E-education project kicks off in Turkey
ANKARA - Hürriyet Daily News
PM Erdoğan uses a tablet PC distributed to students as part of the Movement of Enhancing Opportunities and Improving Technology (FATİH) project. AA photoTurkey’s government launched yesterday its long-awaited education project to gradually replace traditional blackboards and textbooks with electronic boards and tablet PCs over the next four years.
“The meaning of education is changing, not only in Turkey, but globally. Many countries are following this program closely. We are starting a new age of information technology in education. I am excited and proud to witness this historic moment,” Prime Minister Recep Tayyip Erdoğan said at a ceremony at an Ankara high school.
The Movement of Enhancing Opportunities and Improving Technology (FATİH) project was launched at 52 pilot schools in 17 provinces, with 12,800 tablet PCs handed out to students. The program will reach 570,000 classrooms in 42,000 schools over the next four years, said Erdoğan, adding that there were plans to equip libraries and laboratories with similar technologies.
The electronic boards in classrooms are equipped with Internet connections and interact with the students’ tablet PCs, which feature pre-loaded textbooks. The students will also be allowed to use the computers at home.
‘Modern and pious’
In further remarks at the ceremony, Erdoğan rebuffed the wave of criticism that he unleashed last week when he said his Justice and Development Party (AKP) aimed to raise a “pious generation” for Turkey.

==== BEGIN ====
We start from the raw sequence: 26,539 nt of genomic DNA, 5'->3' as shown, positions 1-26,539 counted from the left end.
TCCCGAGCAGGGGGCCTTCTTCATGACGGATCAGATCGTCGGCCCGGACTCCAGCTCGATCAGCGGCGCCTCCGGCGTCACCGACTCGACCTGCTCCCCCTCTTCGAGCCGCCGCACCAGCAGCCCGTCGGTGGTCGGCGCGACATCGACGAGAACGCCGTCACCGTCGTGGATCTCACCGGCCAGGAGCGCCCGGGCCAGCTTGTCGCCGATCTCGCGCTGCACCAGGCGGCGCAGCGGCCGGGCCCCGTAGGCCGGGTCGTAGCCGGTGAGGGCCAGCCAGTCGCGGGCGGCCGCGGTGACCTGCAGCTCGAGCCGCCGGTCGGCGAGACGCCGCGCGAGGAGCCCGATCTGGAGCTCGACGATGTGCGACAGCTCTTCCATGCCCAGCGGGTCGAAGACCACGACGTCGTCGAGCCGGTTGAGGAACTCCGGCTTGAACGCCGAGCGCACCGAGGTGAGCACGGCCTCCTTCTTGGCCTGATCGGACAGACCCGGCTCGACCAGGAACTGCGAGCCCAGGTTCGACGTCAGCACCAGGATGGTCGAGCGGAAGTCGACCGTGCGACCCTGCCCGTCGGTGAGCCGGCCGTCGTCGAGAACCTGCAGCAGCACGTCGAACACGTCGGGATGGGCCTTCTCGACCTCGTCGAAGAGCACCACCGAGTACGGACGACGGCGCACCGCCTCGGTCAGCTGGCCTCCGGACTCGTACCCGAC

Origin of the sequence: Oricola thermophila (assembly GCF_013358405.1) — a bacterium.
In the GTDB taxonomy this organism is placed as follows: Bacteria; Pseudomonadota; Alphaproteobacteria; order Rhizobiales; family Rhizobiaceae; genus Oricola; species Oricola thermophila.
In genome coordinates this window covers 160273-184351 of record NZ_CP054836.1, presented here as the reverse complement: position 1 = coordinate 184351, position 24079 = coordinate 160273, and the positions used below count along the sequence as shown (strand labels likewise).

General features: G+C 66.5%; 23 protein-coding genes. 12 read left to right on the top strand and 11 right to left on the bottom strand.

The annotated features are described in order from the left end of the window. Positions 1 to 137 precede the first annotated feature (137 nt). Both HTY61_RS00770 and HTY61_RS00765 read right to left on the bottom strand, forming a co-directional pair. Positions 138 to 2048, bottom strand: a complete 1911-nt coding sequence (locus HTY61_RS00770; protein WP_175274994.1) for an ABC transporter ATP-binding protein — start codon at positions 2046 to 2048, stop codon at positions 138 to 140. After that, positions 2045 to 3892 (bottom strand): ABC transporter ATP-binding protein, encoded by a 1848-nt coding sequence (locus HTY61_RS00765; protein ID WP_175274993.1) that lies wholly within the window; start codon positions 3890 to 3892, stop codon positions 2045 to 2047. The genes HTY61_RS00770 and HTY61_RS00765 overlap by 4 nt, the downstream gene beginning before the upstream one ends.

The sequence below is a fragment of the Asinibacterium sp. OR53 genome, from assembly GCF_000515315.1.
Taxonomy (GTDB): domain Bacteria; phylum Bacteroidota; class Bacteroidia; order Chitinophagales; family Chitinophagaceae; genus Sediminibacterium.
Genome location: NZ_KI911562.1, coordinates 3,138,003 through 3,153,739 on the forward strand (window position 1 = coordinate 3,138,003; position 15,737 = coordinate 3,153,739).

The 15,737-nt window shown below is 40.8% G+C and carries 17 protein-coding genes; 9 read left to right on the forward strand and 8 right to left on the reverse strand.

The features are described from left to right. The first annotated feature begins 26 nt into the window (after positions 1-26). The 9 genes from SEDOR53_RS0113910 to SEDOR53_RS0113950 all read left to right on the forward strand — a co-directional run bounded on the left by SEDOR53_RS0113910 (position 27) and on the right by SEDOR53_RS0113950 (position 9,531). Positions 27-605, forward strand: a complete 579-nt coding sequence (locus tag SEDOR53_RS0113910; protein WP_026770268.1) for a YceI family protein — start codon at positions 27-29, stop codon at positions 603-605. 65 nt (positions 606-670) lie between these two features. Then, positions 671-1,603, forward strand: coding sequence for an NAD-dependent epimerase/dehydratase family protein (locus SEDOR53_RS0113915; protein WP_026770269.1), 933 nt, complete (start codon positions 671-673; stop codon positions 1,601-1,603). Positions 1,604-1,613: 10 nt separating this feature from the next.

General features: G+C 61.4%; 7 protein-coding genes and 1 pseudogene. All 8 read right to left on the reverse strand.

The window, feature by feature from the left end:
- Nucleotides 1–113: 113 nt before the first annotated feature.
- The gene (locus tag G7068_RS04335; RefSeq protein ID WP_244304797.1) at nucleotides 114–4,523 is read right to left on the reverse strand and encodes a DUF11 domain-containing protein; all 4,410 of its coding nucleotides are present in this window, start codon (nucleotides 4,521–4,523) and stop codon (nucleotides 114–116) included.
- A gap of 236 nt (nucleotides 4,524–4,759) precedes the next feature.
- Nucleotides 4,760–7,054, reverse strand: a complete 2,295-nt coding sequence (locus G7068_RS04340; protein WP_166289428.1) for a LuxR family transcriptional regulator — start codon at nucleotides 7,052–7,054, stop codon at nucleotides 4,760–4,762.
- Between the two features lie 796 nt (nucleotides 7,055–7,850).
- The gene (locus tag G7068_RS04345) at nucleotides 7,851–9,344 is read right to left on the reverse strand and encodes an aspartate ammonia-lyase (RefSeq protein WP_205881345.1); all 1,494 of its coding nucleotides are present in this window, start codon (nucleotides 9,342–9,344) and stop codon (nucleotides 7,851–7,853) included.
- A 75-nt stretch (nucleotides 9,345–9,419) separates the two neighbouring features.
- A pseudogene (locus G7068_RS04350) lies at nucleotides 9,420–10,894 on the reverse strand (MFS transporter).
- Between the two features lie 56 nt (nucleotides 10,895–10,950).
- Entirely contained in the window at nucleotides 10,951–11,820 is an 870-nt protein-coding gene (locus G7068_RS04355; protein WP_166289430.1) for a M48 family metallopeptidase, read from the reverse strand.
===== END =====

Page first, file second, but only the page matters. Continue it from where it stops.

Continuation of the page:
“We are not trying to format students,” he said. “Our principles and goals are clear. We are not talking about any impositions. On the contrary, we are talking about freedom and democracy.”
Erdoğan insisted, however, on religious education and rejected the criticism as a “smear campaign” against the AKP.
“Do you want our youth to be substance abusers, to rebel against their elders and not have any spiritual and national values? Can’t a person be both modern and pious? A pious generation would be respectful of freedoms, different thoughts and other faiths,” he said.
The main opposition Republican People’s Party (CHP), meanwhile, slammed the AKP’s education policies, arguing that child poverty remained a major problem.
The CHP’s Sencer Ataya proposed “two basic steps” to solve the problem: ending the financial contributions that parents make to schools and switching to full-day education to ensure that free hot meals are provided to poor students.